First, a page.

Thanks, but image size is the concern. I do understand what you were getting at in your tutorials. You need a larger file if you're going to manipulate how much of an image is going to show in a frame. But I create and crop my stills where I want them ahead of time. Then my files only need to be as big as what the app is looking for. It also allows me to create as sharp an image "to size" as possible. Then the editor or the compressor don't have to do any scaling, which always softens an image at least some. The only detail loss then is the compression to MPEG-2 when you get to that point.
So I really just want to know, are the still pixel sizes listed in CS4 above correct for CS5.5? And which is the type to pay attention to for square pixel stills (for those in the list not defined), D1 or DV?
Edit: Believe I found the answer to the second question after a Google search. Stated on one site:
D1 (or Full D1) refers to a picture size of 720x480. This is the size used in DVDs and other professional video equipment.
DV is actually a codec for compressed video.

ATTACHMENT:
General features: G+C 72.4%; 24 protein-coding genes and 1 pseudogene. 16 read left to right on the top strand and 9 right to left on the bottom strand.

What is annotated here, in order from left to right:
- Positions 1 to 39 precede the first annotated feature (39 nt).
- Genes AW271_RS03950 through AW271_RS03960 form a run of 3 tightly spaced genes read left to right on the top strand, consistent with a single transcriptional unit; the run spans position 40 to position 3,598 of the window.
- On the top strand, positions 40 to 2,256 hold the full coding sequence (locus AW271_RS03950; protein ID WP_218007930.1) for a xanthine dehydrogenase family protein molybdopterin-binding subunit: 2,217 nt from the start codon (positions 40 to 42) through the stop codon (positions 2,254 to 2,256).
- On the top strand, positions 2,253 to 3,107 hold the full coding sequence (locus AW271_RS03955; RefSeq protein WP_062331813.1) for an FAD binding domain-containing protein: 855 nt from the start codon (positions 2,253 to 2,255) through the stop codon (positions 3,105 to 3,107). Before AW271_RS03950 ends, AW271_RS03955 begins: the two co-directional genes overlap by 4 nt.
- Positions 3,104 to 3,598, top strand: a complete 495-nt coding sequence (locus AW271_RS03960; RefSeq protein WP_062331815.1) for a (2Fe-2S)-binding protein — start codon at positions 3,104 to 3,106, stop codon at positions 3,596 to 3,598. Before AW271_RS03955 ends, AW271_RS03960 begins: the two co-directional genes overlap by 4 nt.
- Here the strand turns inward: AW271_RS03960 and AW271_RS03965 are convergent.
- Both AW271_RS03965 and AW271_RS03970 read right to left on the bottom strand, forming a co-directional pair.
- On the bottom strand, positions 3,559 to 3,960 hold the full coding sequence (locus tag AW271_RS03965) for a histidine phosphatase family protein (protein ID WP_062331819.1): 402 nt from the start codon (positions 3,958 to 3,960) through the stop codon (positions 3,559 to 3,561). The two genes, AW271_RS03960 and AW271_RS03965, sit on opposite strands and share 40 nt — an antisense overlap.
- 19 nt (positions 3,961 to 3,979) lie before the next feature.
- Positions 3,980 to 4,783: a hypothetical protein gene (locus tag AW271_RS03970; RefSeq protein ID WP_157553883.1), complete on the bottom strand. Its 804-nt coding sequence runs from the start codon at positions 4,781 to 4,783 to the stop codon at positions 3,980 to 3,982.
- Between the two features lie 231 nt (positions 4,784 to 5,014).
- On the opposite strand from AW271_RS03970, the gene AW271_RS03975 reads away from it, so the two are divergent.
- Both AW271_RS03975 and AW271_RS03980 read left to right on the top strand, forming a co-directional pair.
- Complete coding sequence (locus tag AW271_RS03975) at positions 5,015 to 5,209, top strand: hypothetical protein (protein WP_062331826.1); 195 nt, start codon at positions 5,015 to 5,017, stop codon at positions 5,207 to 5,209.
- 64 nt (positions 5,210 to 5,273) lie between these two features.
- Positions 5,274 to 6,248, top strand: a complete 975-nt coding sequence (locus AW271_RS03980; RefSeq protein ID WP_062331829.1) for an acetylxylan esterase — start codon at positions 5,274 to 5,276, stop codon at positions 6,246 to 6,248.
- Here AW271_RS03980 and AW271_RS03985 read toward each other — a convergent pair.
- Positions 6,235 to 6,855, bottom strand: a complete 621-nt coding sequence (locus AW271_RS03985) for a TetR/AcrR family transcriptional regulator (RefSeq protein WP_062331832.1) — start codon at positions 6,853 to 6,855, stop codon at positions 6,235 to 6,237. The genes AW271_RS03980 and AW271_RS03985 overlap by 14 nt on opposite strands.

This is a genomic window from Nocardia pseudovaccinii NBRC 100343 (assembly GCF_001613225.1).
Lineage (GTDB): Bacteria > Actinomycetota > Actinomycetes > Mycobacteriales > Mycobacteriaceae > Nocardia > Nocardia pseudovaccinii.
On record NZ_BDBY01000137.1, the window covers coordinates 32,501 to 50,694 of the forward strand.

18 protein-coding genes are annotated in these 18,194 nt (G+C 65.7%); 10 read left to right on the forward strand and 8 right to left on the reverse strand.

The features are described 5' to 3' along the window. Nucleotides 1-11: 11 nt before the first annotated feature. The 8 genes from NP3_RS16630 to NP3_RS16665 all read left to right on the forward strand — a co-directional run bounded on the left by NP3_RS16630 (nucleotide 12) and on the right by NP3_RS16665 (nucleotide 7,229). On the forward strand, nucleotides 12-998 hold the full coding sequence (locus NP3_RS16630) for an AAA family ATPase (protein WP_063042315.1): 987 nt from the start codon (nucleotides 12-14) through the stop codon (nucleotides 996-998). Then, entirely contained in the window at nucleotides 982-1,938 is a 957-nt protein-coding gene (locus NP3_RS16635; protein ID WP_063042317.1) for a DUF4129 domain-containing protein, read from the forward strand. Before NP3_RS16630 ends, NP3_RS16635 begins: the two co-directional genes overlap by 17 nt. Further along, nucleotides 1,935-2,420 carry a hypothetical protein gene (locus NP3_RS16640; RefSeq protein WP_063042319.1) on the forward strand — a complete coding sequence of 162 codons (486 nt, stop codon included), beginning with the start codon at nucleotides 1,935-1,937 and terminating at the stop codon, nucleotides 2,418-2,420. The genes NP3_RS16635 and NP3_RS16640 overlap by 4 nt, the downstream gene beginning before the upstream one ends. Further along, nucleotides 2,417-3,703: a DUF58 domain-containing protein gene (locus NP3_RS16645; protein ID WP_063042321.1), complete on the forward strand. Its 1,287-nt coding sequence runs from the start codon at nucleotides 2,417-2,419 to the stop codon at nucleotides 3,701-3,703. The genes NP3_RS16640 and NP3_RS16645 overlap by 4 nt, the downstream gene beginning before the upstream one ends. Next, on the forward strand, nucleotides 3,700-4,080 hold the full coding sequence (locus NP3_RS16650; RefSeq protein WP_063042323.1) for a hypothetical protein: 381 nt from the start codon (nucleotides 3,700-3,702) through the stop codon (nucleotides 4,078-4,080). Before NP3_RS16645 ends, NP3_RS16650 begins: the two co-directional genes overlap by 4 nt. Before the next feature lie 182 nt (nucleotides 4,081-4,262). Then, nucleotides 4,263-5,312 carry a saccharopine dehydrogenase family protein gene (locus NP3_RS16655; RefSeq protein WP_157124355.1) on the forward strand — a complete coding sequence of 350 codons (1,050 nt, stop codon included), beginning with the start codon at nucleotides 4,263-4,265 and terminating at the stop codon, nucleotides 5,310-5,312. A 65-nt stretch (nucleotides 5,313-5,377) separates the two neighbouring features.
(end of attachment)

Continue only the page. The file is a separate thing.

So it appears I want to use the D1 dimensions. Correct?
The list is valid if you save the file in square pixels.
However, I believe there is an easier way if one has
In Photosohop, you can change the image pixel
aspect ratio directly. The drop down for that parameter lists common video formats.
Change the PAR first (e.g., 1.33) and then, using the crop tool set for the frame dimensions, e.g., 1440 x 1080. Save the file. Premiere will recognize the image format. There's no reason to keep track of what the square pixel frame size is.
You can create Photoshop Actions to somewaht automate this process.
Thank you, Todd.
I see you found the info in After Affects. Seems strange that this same info isn't in the Premiere Pro documentation.
Premiere Pro CS5 has this page:
But Premiere Pro CS4 has this:
Mostly identical info, but CS4's page shows the square pixel dimensions, which is where I grabbed the text from to post above. Neither CS5's page, or even the PDF manual mentions it at all. A deliberate omission? A goof? I think it would be a good idea to put this information back in the PP manual.
It was just an oversight by the Premiere Pro documentation person.
The best way to make requests for changes to the documentation is to leave a comment on the relevant page of the Help document.